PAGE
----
Analysing the Case of John
The above scenario paints a broad picture of what can happen to those whose cognitive abilities and general competencies gradually deteriorate. Before looking at the case from the perspective of the concept of person, consider the following questions: What is wrong with John wanting to go for a walk at night, or wanting to get out of his bed or his chair? Is the reaction of the staff to John’s behaviour perfectly reasonable or are they employing unreasonable institutional routines to deal with people whose cognitive capacities have deteriorated? Are the actions of the staff impinging on John’s autonomy? However, is John autonomous anymore? Or more fundamentally is John a person anymore? As we have seen there is no really uniformed view of what makes an entity a person. However, if we accept the broad common denominators of self-consciousness, rationality and moral agency as the defining features of a person, this leads to an important question as to whether John is either beginning to lose his personhood or whether John is in fact no longer a person.
We saw that the philosopher Locke emphasised self-consciousness, thinking and reflection as defining features of a person. John’s sense of himself and his ability to think is gradually deteriorating. Would we still consider John to be a fully thinking intelligent being? Does John continue to show reason and reflection? Can John really make rational decisions that are based on comprehension and understanding? Perhaps John can make some rational decisions (e.g. whether to go out for a walk), but have his cognitive abilities been compromised to such an extent that we would be still happy to claim that he is a rational, thinking being?
Is John the same person that he was 10 years ago? His daughter does not seem to think so. Does John still consider himself as a self? His own sense of his life’s narrative in terms of a past, present and future is certainly compromised. Following Singer’s work, can we consider John to be a being with awareness of his own existence over time, and having the capacity to have wants and plans for the future? Although John might seem to indicate a preference to go for a walk at night, it is difficult to ascertain if this is his actual wish. John does not seem to have the capacity any longer to have wants and plans for the future. On this issue, Singer (1994 p. 197) contends that, “only a person can want to go on living, or have plans for the future, because only a person can even understand the possibility of a future existence for herself and himself.” It is difficult to envisage John having any future plans and it is unclear whether he can consider the possibility of a future existence for himself.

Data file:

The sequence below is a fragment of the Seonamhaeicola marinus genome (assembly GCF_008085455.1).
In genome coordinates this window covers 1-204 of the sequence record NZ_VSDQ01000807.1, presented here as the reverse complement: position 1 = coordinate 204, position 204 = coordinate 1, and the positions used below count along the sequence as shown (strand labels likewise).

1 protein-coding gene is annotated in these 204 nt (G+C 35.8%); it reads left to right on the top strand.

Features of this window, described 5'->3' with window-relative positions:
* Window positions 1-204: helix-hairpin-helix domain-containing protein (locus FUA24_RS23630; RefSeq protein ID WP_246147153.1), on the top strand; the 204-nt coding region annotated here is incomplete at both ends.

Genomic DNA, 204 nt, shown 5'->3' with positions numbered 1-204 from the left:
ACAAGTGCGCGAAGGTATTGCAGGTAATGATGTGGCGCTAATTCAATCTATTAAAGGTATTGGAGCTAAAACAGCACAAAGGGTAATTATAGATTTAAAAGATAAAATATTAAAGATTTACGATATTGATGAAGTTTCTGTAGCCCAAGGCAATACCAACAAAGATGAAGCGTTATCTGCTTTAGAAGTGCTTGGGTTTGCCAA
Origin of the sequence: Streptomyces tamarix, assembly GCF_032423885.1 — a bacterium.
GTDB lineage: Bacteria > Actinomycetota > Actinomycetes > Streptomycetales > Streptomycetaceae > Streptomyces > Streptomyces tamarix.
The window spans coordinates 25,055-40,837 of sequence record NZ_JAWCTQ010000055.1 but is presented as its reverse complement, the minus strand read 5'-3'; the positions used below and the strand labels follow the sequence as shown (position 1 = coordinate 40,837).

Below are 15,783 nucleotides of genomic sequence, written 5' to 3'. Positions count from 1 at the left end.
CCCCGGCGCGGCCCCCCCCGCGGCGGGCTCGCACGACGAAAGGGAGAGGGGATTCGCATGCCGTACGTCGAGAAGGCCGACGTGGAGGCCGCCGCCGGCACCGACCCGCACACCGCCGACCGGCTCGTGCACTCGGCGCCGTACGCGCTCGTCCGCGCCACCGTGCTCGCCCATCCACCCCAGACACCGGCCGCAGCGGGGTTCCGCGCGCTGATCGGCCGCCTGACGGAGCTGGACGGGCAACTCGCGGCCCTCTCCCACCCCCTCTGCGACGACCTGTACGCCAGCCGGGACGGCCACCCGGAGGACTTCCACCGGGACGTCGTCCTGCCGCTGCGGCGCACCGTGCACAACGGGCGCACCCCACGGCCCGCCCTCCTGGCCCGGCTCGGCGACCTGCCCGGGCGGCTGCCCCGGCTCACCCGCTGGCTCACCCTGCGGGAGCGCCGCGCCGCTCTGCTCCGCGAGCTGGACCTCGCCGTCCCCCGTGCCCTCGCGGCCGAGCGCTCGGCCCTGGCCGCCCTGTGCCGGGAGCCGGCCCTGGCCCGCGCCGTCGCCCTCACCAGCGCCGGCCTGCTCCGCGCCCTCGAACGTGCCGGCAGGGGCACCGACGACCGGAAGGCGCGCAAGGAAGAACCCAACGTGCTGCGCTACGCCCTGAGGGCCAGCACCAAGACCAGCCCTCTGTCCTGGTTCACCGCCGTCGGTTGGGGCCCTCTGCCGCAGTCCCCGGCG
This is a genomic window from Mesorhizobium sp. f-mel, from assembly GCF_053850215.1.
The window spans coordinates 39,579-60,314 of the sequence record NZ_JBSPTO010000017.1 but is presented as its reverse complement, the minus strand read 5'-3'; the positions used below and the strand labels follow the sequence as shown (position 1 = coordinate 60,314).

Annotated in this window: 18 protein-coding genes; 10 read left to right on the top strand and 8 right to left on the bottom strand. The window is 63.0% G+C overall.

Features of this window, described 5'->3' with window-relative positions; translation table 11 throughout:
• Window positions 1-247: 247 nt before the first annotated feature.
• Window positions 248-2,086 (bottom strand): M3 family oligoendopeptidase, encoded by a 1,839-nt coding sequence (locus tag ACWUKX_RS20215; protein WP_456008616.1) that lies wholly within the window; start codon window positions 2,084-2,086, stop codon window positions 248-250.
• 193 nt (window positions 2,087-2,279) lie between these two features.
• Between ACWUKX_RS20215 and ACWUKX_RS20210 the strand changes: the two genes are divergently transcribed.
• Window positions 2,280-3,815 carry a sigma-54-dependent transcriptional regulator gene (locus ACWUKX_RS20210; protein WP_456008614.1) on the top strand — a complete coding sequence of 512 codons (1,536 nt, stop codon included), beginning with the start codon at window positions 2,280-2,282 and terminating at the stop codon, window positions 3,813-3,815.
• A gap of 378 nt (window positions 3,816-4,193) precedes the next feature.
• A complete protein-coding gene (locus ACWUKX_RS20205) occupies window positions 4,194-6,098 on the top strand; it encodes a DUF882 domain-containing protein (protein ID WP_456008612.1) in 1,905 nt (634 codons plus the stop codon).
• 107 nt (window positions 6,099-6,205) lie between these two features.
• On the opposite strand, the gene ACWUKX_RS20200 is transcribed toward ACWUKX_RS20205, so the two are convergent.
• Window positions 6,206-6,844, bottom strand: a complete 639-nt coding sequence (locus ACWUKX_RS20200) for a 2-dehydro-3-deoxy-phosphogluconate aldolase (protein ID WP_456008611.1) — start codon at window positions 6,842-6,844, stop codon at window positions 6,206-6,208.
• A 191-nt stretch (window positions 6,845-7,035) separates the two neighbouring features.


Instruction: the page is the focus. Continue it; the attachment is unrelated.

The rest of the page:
We saw that Kant emphasised an agency that is rational, autonomous and has the ability to act on moral principles. Can John discern moral principles and act on them in the Kantian sense? Can John take moral decisions and perform actions that display intentionality and consent? Would we hold John morally responsible for lashing out at the nursing staff? Probably not. On the other hand, while the lashing out can be explained as a product of John’s cognitive impairment, it may not be. Even if John is evidencing cognitive impairment here, to the degree that he cannot be held responsible of this lashing out, it may not mean he is therefore generally incapable of moral thought, action, or decision making.
Overall, is John’s level of self-consciousness, capacity for rationality and moral agency enough for him to be considered a person? Or is John a lesser person now because of his condition? Although John may (soon) no longer be a person in the strict sense of the word, to use Engelhardt’s term, some may want to include him in the social sense of person. In this case, it may be claimed that John has no moral duties but he has moral rights. Some may want to claim that John has welfare rights. He will still have a right to be cared for, he needs to be looked after in terms of subsistence, nutrition and hygiene.